Ryan Playground — or Genevieve Ryan, off-stage — is a Montreal-based producer and vocalist who released her debut album, “Elle,” Feb. 26, showcasing a massive array of sounds and electronic dreamscapes.
Her stage name reflects these experimental auditory adventures because, according to Ryan, music is the place she goes to play for hours. It is the one thing she has never gotten tired of doing, she said.
The eight tracks on Ryan’s debut album are reminiscent of producers like Flying Lotus, Animal Collective and ODESZA, who incorporate dance, jazz and a collection of eclectic noises and tones to create unique, otherworldly music.
Ryan spoke with The News Record about her newly released album, the way she goes about creating music and her inspirations and side projects.
The News Record: Do you produce your own music and do the vocals?
Ryan Playground: Yes, I do both. The track “Folders” was produced by Ryan Hemsworth and I co-produced “Used To Be Cold” with Thomas White. The six others are all me.
TNR: I am really curious about your process. You have such a wide variety of sounds in your music, and you have a way of balancing these huge, vibrating waves of sound with minute, specific sounds.
RP: I love to combine soft and airy sounds with more aggressive crisp sounds. I think this duality describes my music well. I guess it’s also a way to express the highs and lows in everyday life.
But, yeah, each time I do a song I can’t really predict what kind of sounds I’ll end up combining together. I go with the flow and when a sounds gets me I build around it.
TNR: Where do you start when you create a song? What do you look like in full on music-making mode?
RP: I very rarely start with sounds I’ve already used. I always search for new sounds and weird noises that will get me started. Then, I build around a main melody and top it with vocals. It depends time to time, but usually that’s how I proceed.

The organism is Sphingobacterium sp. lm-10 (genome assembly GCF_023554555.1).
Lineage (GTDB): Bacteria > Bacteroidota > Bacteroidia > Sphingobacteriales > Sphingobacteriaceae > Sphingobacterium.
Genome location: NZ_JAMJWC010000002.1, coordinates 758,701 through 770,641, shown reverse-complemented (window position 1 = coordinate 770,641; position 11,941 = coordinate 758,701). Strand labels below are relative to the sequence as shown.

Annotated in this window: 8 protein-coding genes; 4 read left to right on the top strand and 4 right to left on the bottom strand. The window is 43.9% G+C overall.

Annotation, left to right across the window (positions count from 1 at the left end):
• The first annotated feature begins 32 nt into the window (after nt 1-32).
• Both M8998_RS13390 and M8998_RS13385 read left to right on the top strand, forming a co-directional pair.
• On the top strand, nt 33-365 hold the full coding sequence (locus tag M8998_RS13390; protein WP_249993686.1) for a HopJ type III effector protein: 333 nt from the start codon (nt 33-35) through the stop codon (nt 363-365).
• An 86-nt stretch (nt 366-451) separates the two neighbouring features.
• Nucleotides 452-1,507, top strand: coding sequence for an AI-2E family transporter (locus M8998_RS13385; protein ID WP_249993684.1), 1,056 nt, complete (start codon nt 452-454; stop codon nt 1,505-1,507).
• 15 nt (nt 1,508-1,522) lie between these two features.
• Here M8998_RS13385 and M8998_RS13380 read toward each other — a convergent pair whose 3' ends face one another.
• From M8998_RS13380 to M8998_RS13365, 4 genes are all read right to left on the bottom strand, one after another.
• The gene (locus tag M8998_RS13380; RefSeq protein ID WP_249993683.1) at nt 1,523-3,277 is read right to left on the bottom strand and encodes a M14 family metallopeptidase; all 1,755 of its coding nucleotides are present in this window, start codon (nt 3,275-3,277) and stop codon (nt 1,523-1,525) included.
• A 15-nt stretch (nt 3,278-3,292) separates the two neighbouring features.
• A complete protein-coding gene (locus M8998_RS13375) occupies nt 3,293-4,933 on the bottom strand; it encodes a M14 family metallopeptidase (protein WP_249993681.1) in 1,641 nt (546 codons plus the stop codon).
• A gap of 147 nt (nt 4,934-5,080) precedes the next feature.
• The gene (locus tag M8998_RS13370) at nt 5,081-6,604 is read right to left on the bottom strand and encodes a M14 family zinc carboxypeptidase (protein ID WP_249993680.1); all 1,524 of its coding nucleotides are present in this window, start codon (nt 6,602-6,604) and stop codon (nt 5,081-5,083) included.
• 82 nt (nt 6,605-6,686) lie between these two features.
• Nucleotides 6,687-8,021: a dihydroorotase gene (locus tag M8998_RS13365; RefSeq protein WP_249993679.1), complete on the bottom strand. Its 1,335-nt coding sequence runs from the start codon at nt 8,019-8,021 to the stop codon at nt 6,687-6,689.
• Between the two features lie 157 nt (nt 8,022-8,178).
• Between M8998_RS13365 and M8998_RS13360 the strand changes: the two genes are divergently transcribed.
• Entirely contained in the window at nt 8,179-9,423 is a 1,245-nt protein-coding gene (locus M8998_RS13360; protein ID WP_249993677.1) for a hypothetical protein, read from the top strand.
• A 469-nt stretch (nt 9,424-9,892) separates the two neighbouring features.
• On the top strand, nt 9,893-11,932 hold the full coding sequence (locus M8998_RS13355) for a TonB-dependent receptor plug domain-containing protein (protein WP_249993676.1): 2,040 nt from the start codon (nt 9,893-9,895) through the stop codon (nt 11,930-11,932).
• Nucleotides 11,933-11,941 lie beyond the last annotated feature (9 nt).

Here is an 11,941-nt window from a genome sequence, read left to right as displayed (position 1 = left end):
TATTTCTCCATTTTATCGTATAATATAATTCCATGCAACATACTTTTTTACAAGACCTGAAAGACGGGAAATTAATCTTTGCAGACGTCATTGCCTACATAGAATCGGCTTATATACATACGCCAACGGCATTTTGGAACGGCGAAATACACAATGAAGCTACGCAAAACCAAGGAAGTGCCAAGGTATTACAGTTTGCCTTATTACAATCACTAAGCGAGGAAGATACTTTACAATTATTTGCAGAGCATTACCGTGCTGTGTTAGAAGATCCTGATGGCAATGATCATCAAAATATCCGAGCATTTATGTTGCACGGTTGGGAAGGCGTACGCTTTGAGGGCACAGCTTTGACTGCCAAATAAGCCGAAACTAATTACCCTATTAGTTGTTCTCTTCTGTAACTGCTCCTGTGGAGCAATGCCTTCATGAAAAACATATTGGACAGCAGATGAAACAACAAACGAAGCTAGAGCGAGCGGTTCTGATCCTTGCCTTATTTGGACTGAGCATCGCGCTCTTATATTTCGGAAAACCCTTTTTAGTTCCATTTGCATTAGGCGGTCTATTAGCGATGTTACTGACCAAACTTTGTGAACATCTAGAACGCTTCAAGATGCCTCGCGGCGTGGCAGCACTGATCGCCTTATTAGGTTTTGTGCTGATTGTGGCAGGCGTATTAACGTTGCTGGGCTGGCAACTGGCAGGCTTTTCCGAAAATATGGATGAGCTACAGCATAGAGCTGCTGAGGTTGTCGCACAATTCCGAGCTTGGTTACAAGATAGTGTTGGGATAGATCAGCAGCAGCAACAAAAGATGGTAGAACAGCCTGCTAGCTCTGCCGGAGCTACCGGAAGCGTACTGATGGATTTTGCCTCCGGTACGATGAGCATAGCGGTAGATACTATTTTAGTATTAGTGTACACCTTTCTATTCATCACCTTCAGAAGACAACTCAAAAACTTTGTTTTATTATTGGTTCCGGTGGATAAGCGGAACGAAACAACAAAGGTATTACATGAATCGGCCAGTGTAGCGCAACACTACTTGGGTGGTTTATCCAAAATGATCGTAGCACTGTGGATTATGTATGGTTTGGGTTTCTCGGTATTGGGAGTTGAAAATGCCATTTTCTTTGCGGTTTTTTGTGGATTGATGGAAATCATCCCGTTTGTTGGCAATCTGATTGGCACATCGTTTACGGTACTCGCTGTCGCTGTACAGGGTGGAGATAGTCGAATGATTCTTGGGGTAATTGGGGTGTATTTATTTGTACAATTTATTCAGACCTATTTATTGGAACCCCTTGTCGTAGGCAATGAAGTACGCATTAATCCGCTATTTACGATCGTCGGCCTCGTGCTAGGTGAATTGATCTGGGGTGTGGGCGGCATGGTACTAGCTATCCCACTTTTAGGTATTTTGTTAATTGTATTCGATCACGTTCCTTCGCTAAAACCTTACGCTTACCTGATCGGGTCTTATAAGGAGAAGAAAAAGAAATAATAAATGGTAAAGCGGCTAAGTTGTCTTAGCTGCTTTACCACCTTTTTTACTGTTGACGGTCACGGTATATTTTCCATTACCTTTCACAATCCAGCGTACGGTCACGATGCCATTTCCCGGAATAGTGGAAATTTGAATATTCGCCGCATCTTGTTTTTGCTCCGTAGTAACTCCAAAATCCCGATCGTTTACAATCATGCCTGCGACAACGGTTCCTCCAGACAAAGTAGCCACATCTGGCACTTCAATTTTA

Full music-making mode definitely makes me look a little autistic. Sometimes, when it’s been a long while and I’ve been working in my bubble on something, I find it hard to come back to normal social life and have a normal conversation.
TNR: Where do you find inspiration for the sounds that you use? Do you record some of those yourself, like the rain sample throughout "Are You Mad”?
RP: It’s often just random ideas that pop in my mind or, like, a sound I hear somewhere or in a song that makes me think of another sound and makes me think of another, and so on.
I did record the rain for “Are You Mad.” It just happened that I was recording vocals on a rainy day and all this moody ambiance was really fitting the song.
TNR: Where do you usually create music? What does that space look like?
RP: When I’m lazy and comfy, on my couch in my living room. It’s facing a window, so I like to pause and just look outside. I'm a little bit of a lunatic and I like it.
Otherwise, in my office where there’s my microphone and speakers. It’s a pretty normal looking space with white walls and some souvenirs all around.
TNR: The Kendrick Lamar cover you released on Soundcloud is really cool. What led you to cover that song? And, do you know if he has heard your version?
I did the instrumental and then I was subconsciously singing, “B**** Don’t Kill My Vibe” over it. It was just an illumination I guess. I don’t know if he heard it.
TNR: Do you have any sacred albums?
All my childhood albums are pretty sacred — Blink 182, Sum 41, Gob, MXPX, Big Shiny Tunes, 123 Punk and the list goes on. All of those inspired me to do my own songs.
These days I'm inspired by, like, James Blake, the new Charli XCX and Sophie EP and I'm really into this new rapper, Lil Yachty.
TNR: What do you think are the next steps for you as an artist? And, is there any place you have always wanted to play your music?
I need to build up and practice my live set. I would love to go to Asia. I love Asian food, in general, and the energy just seems crazy.